• 4
    Oh, and also: the "objects" you are putting in the list aren't Delphi objects at all -- they are merely HWNDs (integers) which are definitely NOT pointing to Delphi objects. So there isn't anything to free. You mustn't free an object pointer which isn't an object pointer! Not twice, not even once! When you do aList.AddObject(strPath, TObject(wHandle)); you tell Delphi, "I know wHandle is an integer, and not an object, but please pretend that this integer is an object. I promise I will never trust you when you later on tell me it is an object". And then, a bit later, you have forgotten ... Jul 31 at 21:53
  • 1
    So, the tl;dr version: (1) You are putting integers as objects, so you mustn't treat these "objects" as objects, because they aren't. In particular, there isn't anything to free, and you mustn't free these "objects". Don't run a dtor on a "random" pointer. (2) IF you had indeed been putting real objects in the list, you would still have had a bug, because you would first have freed them yourself without niling their references, so the string list's dtor would then try to "destroy" the things pointed to by these dangling pointers. Again very bad. Jul 31 at 22:01
  • 1
    Yes, that is because you set OwnsObjects to True. This tells the Delphi RTL "hey, mr String List, when you are freed, please also free all these objects whose pointers I have been giving you". And since the Delphi RTL is rather obedient, it will try to run the destructor on each of these HWNDs (which aren't pointers to Delphi objects!). It will thus try to run the dtor on a "random" pointer. Crash. More succinctly: when you tell the string list that it owns the objects, you also tell it that the "pointers" are objects. But they aren't. They are just integers (HWNDs) that you saved in... Jul 31 at 22:05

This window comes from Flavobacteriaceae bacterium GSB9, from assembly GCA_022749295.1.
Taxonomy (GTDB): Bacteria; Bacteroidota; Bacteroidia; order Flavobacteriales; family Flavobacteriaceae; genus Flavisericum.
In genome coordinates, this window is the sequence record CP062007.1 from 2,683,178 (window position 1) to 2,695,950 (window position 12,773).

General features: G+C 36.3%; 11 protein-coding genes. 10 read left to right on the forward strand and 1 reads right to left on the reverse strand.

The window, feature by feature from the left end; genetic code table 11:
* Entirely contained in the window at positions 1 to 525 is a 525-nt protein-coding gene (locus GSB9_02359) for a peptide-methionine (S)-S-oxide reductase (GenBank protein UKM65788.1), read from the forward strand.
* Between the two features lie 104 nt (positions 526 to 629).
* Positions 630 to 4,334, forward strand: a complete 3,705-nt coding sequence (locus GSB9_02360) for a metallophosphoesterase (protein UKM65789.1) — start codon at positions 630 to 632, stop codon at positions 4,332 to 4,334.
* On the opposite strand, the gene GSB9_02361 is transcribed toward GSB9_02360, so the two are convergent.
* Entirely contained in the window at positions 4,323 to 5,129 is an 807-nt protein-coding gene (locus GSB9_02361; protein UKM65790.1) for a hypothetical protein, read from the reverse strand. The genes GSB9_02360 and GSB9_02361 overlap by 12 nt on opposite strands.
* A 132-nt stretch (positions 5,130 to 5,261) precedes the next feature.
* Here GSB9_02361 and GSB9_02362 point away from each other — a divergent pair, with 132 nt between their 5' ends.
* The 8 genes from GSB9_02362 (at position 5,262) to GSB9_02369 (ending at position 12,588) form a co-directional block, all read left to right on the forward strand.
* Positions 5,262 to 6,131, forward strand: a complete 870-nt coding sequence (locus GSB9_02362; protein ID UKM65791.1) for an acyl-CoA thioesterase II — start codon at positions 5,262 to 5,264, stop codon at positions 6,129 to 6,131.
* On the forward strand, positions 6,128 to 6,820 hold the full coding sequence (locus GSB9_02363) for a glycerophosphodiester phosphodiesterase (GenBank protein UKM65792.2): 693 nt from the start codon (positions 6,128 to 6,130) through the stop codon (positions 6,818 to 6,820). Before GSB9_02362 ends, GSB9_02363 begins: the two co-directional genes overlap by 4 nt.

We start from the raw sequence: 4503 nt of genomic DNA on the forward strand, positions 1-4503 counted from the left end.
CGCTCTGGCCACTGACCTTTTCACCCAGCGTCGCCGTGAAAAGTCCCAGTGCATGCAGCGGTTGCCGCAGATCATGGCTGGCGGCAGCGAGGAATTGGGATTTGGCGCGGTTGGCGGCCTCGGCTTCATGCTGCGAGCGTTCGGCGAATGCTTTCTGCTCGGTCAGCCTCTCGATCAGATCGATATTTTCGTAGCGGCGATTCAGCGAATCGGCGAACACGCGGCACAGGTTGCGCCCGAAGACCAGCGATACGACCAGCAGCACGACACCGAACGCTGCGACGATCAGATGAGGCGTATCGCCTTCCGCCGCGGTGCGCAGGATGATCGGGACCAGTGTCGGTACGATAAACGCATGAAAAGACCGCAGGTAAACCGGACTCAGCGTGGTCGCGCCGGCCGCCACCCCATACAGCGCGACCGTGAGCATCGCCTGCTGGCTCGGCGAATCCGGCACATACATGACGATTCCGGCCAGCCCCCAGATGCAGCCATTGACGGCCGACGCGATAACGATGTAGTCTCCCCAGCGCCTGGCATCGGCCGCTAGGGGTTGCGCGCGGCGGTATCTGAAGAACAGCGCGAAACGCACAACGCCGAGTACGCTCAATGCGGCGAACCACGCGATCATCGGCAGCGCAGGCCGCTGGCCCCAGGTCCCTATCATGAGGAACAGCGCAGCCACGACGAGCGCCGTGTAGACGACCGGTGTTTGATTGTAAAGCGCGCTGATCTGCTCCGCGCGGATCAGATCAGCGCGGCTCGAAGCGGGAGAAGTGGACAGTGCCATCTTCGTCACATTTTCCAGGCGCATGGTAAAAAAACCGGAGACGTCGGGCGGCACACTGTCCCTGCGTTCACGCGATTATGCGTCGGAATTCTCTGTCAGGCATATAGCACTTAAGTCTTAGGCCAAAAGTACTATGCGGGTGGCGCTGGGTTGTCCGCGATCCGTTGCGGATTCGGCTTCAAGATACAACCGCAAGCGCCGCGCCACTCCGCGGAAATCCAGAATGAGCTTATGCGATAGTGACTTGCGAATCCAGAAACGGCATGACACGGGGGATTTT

• 1
    Essentially, you are doing TObject(random integer).Free. Compare with this situation: If you had aList.AddObject(strPath, TFrog.Create); you would create one new TFrog object on each iteration and put an address to the TFrog heap object in the list. Then you would really need to free these frog objects, EITHER by telling the RTL to do it ( OwnsObjects = True), OR by doing it yourself. Not both. Jul 31 at 22:08
4

There are two problems here:

First, you are putting integers as objects in the string list, so you mustn't treat these "objects" as objects, because they aren't.

In particular, there isn't anything to free, and you mustn't free these "objects"; that would be equivalent to doing TObject(some random pointer).Free.

Second, if you had indeed been putting real objects in the list, you would still have had a bug, because you would first have freed them yourself without niling their references, so the string list's destructor would then try to "destroy" the things pointed to by these dangling pointers. Again, bad.

1
  • Plus the indecision of using both pred(List.Count) and sl.Count - 1.
    – AmigoJack
    Aug 1 at 8:44